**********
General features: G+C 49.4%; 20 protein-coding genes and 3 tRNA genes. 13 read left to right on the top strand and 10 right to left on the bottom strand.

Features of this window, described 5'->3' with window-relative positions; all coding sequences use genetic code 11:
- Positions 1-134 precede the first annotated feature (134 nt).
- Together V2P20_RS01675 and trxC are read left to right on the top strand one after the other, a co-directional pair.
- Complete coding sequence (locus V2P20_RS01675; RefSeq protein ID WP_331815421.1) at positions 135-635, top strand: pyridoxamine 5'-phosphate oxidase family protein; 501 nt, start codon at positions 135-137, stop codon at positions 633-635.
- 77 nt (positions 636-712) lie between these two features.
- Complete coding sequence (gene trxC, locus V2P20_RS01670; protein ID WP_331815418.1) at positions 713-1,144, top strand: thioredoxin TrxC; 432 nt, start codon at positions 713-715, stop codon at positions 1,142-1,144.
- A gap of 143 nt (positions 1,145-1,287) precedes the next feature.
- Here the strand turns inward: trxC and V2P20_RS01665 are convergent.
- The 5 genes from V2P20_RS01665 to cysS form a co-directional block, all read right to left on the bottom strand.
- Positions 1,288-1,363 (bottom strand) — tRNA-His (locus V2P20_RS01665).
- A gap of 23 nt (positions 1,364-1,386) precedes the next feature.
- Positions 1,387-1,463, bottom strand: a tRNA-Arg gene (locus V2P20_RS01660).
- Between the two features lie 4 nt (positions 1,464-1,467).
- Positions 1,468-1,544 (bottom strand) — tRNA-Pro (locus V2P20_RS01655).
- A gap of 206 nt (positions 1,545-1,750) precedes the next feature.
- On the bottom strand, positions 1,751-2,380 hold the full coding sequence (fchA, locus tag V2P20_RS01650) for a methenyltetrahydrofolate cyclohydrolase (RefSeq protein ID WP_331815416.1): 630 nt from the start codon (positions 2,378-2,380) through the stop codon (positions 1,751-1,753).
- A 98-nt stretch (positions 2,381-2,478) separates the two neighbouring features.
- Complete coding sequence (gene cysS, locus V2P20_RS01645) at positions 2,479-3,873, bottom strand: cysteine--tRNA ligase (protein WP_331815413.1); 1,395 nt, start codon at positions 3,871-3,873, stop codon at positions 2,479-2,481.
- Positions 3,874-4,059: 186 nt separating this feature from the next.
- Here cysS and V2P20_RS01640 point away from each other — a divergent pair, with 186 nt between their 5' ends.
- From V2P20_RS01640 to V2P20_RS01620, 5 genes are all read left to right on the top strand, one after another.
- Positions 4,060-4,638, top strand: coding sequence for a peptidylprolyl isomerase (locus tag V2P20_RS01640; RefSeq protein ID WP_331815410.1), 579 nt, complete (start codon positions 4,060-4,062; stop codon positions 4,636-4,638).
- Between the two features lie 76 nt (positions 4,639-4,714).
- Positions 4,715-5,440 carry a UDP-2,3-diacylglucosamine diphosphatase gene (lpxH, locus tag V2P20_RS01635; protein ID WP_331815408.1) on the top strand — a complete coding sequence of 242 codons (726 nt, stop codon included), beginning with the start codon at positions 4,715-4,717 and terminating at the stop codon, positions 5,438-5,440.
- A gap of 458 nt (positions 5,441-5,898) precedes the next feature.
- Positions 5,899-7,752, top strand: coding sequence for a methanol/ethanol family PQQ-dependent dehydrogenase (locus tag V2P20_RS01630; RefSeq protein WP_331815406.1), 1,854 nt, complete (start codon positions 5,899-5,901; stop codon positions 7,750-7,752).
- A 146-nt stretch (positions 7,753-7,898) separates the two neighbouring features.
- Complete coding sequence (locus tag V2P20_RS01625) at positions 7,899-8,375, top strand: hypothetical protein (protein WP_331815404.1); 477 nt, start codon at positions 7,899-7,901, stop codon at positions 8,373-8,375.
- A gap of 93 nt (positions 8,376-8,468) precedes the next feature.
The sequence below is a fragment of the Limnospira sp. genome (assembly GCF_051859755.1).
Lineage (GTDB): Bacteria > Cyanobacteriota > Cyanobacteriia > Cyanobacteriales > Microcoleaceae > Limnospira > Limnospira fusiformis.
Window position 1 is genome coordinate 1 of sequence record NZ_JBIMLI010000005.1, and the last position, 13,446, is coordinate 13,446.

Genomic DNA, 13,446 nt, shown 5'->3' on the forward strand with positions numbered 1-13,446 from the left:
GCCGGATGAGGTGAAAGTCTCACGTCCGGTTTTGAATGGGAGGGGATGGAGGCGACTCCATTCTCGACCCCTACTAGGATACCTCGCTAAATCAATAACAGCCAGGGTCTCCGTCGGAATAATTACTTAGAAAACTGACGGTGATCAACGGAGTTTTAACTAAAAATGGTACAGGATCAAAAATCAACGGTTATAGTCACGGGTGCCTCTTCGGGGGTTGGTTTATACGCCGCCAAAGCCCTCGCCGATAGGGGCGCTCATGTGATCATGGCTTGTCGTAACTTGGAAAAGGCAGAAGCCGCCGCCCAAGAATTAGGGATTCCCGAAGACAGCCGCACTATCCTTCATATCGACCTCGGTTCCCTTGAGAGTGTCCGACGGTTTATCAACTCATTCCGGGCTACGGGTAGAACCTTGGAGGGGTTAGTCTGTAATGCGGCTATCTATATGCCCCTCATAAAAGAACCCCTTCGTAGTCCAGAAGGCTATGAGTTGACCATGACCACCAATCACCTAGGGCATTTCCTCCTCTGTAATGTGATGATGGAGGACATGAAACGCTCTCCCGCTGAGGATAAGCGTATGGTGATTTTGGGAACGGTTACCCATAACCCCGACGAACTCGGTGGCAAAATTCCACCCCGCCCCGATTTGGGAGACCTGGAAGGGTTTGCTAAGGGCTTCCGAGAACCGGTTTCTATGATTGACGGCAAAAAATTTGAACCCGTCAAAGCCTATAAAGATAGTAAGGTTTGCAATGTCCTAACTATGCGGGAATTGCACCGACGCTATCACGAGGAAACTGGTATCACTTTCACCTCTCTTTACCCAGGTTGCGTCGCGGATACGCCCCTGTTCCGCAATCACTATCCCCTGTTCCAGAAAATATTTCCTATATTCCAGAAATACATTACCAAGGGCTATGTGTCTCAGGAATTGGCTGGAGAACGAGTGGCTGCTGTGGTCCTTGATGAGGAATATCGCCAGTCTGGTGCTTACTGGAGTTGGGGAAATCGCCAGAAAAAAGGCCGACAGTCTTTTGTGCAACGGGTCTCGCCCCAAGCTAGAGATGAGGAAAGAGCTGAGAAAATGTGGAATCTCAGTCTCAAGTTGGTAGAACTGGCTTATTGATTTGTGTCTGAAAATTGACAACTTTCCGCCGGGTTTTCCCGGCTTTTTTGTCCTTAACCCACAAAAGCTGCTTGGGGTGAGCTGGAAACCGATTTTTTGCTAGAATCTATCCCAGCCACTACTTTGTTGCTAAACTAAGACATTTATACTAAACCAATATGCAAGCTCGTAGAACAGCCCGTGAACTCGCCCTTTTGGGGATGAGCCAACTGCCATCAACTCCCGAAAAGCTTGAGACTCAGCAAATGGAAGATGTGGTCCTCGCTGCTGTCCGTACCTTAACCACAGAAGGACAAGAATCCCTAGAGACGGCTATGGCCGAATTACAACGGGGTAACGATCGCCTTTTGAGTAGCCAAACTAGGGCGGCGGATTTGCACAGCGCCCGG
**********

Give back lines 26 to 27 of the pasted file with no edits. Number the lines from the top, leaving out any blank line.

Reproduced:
- A gap of 458 nt (positions 5,441-5,898) precedes the next feature.
- Positions 5,899-7,752, top strand: coding sequence for a methanol/ethanol family PQQ-dependent dehydrogenase (locus tag V2P20_RS01630; RefSeq protein WP_331815406.1), 1,854 nt, complete (start codon positions 5,899-5,901; stop codon positions 7,750-7,752).